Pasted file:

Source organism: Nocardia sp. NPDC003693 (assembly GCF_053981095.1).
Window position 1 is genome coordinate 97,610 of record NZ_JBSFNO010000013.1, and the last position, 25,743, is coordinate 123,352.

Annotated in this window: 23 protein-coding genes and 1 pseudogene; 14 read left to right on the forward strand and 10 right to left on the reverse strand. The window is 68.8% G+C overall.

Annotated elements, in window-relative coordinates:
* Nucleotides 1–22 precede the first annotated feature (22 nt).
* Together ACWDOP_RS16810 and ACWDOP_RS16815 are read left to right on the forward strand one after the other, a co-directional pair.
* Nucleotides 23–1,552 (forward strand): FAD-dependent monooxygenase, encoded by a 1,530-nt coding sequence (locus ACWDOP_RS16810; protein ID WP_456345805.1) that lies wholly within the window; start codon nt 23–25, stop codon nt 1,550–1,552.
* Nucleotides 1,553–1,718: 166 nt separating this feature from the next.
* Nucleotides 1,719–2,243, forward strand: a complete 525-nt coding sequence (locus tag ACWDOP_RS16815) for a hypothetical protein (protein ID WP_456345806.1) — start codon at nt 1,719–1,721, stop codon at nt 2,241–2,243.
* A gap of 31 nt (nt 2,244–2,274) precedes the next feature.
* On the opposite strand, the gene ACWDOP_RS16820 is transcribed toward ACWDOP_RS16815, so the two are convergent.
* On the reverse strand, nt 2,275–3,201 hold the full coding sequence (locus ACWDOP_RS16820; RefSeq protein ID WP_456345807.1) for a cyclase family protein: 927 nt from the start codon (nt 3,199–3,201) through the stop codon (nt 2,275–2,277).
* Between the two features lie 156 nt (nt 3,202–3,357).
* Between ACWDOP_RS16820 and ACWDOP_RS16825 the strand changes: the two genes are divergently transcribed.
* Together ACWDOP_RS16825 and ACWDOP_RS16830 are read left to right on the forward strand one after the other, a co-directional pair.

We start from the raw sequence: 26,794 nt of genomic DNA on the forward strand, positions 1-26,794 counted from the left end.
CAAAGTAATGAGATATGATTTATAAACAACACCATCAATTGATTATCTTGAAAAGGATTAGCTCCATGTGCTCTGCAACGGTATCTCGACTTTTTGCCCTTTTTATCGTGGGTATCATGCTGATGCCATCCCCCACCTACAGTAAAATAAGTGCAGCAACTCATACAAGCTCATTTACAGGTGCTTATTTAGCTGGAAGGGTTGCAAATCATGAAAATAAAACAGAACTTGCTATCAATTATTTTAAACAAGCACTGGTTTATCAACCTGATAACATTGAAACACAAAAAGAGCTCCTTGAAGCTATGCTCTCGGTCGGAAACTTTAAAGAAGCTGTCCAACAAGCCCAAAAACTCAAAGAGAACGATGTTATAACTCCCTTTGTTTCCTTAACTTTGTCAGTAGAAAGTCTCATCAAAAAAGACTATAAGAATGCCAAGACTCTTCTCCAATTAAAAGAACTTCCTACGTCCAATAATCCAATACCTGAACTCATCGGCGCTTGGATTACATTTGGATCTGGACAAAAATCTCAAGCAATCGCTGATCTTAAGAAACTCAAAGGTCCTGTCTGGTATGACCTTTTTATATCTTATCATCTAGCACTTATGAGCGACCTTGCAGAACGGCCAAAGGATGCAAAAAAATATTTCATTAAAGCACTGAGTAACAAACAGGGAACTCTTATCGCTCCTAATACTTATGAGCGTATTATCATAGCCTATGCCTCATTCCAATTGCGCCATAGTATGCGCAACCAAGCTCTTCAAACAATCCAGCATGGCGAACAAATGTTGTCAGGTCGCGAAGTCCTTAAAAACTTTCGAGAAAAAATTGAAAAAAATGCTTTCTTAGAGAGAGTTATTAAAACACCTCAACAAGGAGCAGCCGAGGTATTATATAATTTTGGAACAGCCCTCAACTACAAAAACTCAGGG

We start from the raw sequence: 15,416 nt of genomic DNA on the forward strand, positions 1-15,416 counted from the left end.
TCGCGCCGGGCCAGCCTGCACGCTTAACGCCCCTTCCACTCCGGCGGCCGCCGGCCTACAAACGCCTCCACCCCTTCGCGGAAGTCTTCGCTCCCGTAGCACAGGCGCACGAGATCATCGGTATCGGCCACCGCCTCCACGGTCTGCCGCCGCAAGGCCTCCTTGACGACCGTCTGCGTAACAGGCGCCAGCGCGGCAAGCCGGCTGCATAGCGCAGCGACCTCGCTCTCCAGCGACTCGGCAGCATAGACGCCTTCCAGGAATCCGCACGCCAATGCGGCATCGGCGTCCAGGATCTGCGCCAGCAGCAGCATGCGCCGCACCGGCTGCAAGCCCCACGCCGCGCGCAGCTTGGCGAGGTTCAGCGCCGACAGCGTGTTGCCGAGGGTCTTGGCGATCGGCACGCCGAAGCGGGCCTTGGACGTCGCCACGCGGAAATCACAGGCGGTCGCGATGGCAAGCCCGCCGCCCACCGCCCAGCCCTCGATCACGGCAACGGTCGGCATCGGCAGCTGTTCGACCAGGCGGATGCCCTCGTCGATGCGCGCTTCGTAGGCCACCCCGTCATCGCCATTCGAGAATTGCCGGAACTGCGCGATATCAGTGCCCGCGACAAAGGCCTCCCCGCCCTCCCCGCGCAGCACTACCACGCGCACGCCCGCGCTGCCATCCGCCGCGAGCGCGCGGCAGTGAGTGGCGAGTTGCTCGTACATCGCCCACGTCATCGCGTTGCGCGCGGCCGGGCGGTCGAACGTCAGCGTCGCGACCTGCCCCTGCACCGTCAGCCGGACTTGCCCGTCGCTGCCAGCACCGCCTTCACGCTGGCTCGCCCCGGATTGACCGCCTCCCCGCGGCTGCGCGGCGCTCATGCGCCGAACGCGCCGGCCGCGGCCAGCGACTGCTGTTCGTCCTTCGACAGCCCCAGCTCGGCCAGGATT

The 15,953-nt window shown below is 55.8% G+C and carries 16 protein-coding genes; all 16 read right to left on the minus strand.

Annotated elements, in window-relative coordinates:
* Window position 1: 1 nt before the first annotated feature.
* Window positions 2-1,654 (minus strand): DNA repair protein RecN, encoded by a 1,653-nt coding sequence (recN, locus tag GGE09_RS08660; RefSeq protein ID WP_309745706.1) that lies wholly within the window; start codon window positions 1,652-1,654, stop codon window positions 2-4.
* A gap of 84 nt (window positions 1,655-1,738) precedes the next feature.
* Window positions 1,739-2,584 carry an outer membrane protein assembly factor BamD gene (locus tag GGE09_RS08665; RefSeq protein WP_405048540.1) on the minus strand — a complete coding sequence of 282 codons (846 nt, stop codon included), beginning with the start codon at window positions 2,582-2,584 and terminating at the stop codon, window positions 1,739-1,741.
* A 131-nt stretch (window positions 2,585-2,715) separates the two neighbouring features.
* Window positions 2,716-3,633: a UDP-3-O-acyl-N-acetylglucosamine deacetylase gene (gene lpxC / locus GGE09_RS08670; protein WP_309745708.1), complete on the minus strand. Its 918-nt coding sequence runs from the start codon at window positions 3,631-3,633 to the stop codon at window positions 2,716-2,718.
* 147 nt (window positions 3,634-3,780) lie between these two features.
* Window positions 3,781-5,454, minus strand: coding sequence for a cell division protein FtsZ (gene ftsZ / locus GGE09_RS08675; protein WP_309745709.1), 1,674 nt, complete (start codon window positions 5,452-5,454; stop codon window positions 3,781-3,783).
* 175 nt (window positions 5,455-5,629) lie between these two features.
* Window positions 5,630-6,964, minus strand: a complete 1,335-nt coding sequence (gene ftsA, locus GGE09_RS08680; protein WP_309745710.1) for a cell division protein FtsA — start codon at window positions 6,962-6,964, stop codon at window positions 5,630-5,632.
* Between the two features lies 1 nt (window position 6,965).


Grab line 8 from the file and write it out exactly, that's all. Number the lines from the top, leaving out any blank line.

* Nucleotides 1,553–1,718: 166 nt separating this feature from the next.